SAINT-QUENTIN DU DROPT, FRANCE - Some keep it for a week. Some eat it right away when warmth still emanates from within. It isn't the kind of bread that goes stale the next day, only good for chickens or French toast. This organic sourdough bread is baked in a tiny village in a small bakery run by a French man and a Minnesotan: Laurent Pouget and Jim McGinnis.
The bakery, Lo Pan del Puech, or "the bread of the hill" in the dialect spoken in this part of France, was born as an idea in Kenya before coming to fruition in the fertile grounds of vineyards, orchards and fields of corn and sunflowers in the undulating hills of southwestern France. Although surrounded by six bakeries in a 3-mile radius and an organic one about 15 miles away, their business has been growing since they opened the oven doors in Saint-Quentin du Dropt in 1999.
"Our clientele keeps increasing. We have very faithful customers. If we take 10 days vacation, they buy extra bread for the freezer. Some of them complain," McGinnis says. "French people take bread very seriously."
Increased concern about chemical pesticides and fertilizers and the growing presence of genetically modified foods only fuels their commitment to make, grow and eat organic food. Their stone-ground flour comes from local certified organic wheat farmers.
"We don't work with mills. We don't work with wheat varieties that have been commercialized by Monsanto," Pouget says. "We're the little village of Gaulois resisting the Roman invaders. It's very much in the French spirit. There's a feeling of resistance. There's no way they'll have the last word."
Their choices come with a high price tag. Their water goes through an expensive filter system and when organic sunflower seeds became available locally, they swallowed the 79 percent price hike.
Several farmers purchased land alongside one another to maintain a pesticide-free environment. "If there's a field next door that's not organic, contamination is a risk," says McGinnis, who is originally from Austin, Minn. "That's why we prefer to buy locally."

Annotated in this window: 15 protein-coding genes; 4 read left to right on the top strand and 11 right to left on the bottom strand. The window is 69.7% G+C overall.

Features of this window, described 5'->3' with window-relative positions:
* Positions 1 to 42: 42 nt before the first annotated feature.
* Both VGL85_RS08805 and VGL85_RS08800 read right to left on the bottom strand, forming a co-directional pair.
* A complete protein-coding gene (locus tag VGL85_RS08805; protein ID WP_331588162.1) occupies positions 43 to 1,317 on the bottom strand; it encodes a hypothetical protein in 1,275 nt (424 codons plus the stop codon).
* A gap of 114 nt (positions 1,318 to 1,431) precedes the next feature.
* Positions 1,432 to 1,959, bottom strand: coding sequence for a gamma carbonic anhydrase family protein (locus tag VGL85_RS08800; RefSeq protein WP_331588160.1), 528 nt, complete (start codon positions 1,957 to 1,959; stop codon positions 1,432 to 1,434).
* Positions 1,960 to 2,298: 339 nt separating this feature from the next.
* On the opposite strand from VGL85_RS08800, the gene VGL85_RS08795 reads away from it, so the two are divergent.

A necessary balance
Bread does not rule their life; it is a part of it. For Pouget, it means getting up to light the wood-fire oven at 6:30 a.m. to reach the right temperature by the time the loaves go in. He will knead, weigh, divide and shape the bread sometimes to the sound of music, sometimes in silence. When it's time to fill the oven, he's in a focused trance. He slaps two loaves on a paddle, slices a quick three strokes with a razor, opens the heavy squeaking door and situates them in the 10- by 13-foot vaulted oven. It's systematic and fast. No talking, no distractions. The loaves have to be placed just so. They must have nearly the same time of baking or the oven's slow falling temperature will affect each loaf differently. The last two go in and voilà!
Each loaf passes through the baker's hands at least seven times before reaching the customer. Every 220 kilos (485 pounds) of bread requires at least 12 hours of manual labor -- a heavier load than for a modern baker.
The couple met in Paris and eventually traveled to California where Pouget deepened his knowledge of sourdough while McGinnis worked with developmentally disabled adults. They moved to France in 1999 when a law passed that legally recognized them as a couple.
The village they chose had a rarity: an original brick oven. Pouget's predecessor had long abandoned the oven that required more than just pushing a button and a thermostat reading. They first rented and then purchased the bakery in 2007.
They took time to find a rhythm that fit their individual priorities and dreams. Pouget, the more outgoing of the two, was literally the breadmaker. "I am in the dough." For the past three years he has been president of the Villeneuve-sur-Lot organic market. McGinnis, who relishes more quiet, solitary time, was challenged to manage the bakery's storefront and drive 175 miles a week to distribute and sell bread.
Beyond the bakery
But just as they found the right amount and quality of flour, water, air and warmth to activate the original sourdough "mother," or "chef" as its known here, to make that perfect loaf, so too did they rely on experience and intuition to find the balance.
Pouget bakes, McGinnis sells. When Pouget is baking, McGinnis is often working on his illustrations -- he has a degree in fine arts.
They even complete each other's sentences. Pouget: "The problem in our society is not the price of good food, the problem is that a lot of people eat bad food." McGinnis adds: "and are used to cheap prices."
It was easy for them to sell in organic markets, but more difficult to convince locals.
"French people have very strong habits for shopping, marketing, and for cooking and for eating," says McGinnis.
"And for people to change, I think it's probably not as easy for a French person as for an American."
The reputation of their 12 sourdough bread varieties eventually spread.
"There has been a rediscovery of bread," Pouget says. "The principle of baking at a 'falling temperature' is very particular to the wood-fire oven and is very good for making bread. It can't get any better."
But don't expect their success to mean there will eventually be a Minnesota version of their bakery.
"What I would prefer is to transmit my knowledge rather than to make a huge Lo Pan del Puech that would flood the markets," Pouget says.
"It's part of the philosophy of artisanal professions: passing on the savoir-faire."
To see videos or read about the bakery (all in French) see lopandelpuech.blogspot.com. Cyrille Cartier, who has Minnesota origins, is a freelance journalist based in Croatia.